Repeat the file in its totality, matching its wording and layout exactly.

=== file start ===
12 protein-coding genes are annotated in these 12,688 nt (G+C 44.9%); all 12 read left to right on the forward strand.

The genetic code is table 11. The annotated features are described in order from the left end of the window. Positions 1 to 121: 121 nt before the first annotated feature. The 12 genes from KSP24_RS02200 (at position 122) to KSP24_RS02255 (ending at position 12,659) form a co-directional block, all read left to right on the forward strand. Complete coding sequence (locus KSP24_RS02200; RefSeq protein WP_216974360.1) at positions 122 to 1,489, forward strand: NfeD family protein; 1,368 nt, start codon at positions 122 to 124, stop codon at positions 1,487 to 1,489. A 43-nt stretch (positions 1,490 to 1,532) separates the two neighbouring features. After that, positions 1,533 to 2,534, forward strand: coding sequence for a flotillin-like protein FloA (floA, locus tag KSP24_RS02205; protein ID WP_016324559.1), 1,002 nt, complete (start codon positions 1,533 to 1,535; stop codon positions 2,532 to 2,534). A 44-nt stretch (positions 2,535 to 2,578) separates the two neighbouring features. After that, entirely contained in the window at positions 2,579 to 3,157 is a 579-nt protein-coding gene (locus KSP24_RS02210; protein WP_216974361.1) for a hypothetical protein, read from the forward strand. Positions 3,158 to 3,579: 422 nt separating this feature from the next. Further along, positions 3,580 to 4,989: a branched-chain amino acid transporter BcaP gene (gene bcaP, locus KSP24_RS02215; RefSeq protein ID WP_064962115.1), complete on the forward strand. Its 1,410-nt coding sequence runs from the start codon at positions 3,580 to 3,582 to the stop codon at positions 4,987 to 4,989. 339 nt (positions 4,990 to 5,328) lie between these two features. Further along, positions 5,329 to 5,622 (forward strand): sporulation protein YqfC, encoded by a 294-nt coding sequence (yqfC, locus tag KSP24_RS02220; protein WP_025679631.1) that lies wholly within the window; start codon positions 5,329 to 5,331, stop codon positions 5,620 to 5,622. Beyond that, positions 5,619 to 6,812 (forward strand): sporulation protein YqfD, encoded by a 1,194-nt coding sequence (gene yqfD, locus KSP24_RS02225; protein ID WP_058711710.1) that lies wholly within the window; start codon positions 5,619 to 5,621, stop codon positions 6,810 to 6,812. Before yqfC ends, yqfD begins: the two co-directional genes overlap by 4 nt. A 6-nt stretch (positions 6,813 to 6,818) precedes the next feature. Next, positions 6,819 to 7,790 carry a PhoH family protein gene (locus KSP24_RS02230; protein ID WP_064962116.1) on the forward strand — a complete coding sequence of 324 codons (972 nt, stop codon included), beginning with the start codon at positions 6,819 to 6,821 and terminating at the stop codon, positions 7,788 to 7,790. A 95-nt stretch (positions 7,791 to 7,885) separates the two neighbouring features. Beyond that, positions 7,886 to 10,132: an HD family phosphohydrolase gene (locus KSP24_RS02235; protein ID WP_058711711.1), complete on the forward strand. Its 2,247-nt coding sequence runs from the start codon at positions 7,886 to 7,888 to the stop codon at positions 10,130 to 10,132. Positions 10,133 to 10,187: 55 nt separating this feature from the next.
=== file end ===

12 protein-coding genes are annotated in these 12,688 nt (G+C 44.9%); all 12 read left to right on the forward strand.

The genetic code is table 11. The annotated features are described in order from the left end of the window. Positions 1 to 121: 121 nt before the first annotated feature. The 12 genes from KSP24_RS02200 (at position 122) to KSP24_RS02255 (ending at position 12,659) form a co-directional block, all read left to right on the forward strand. Complete coding sequence (locus KSP24_RS02200; RefSeq protein WP_216974360.1) at positions 122 to 1,489, forward strand: NfeD family protein; 1,368 nt, start codon at positions 122 to 124, stop codon at positions 1,487 to 1,489. A 43-nt stretch (positions 1,490 to 1,532) separates the two neighbouring features. After that, positions 1,533 to 2,534, forward strand: coding sequence for a flotillin-like protein FloA (floA, locus tag KSP24_RS02205; protein ID WP_016324559.1), 1,002 nt, complete (start codon positions 1,533 to 1,535; stop codon positions 2,532 to 2,534). A 44-nt stretch (positions 2,535 to 2,578) separates the two neighbouring features. After that, entirely contained in the window at positions 2,579 to 3,157 is a 579-nt protein-coding gene (locus KSP24_RS02210; protein WP_216974361.1) for a hypothetical protein, read from the forward strand. Positions 3,158 to 3,579: 422 nt separating this feature from the next. Further along, positions 3,580 to 4,989: a branched-chain amino acid transporter BcaP gene (gene bcaP, locus KSP24_RS02215; RefSeq protein ID WP_064962115.1), complete on the forward strand. Its 1,410-nt coding sequence runs from the start codon at positions 3,580 to 3,582 to the stop codon at positions 4,987 to 4,989. 339 nt (positions 4,990 to 5,328) lie between these two features. Further along, positions 5,329 to 5,622 (forward strand): sporulation protein YqfC, encoded by a 294-nt coding sequence (yqfC, locus tag KSP24_RS02220; protein WP_025679631.1) that lies wholly within the window; start codon positions 5,329 to 5,331, stop codon positions 5,620 to 5,622. Beyond that, positions 5,619 to 6,812 (forward strand): sporulation protein YqfD, encoded by a 1,194-nt coding sequence (gene yqfD, locus KSP24_RS02225; protein ID WP_058711710.1) that lies wholly within the window; start codon positions 5,619 to 5,621, stop codon positions 6,810 to 6,812. Before yqfC ends, yqfD begins: the two co-directional genes overlap by 4 nt. A 6-nt stretch (positions 6,813 to 6,818) precedes the next feature. Next, positions 6,819 to 7,790 carry a PhoH family protein gene (locus KSP24_RS02230; protein ID WP_064962116.1) on the forward strand — a complete coding sequence of 324 codons (972 nt, stop codon included), beginning with the start codon at positions 6,819 to 6,821 and terminating at the stop codon, positions 7,788 to 7,790. A 95-nt stretch (positions 7,791 to 7,885) separates the two neighbouring features. Beyond that, positions 7,886 to 10,132: an HD family phosphohydrolase gene (locus KSP24_RS02235; protein ID WP_058711711.1), complete on the forward strand. Its 2,247-nt coding sequence runs from the start codon at positions 7,886 to 7,888 to the stop codon at positions 10,130 to 10,132. Positions 10,133 to 10,187: 55 nt separating this feature from the next.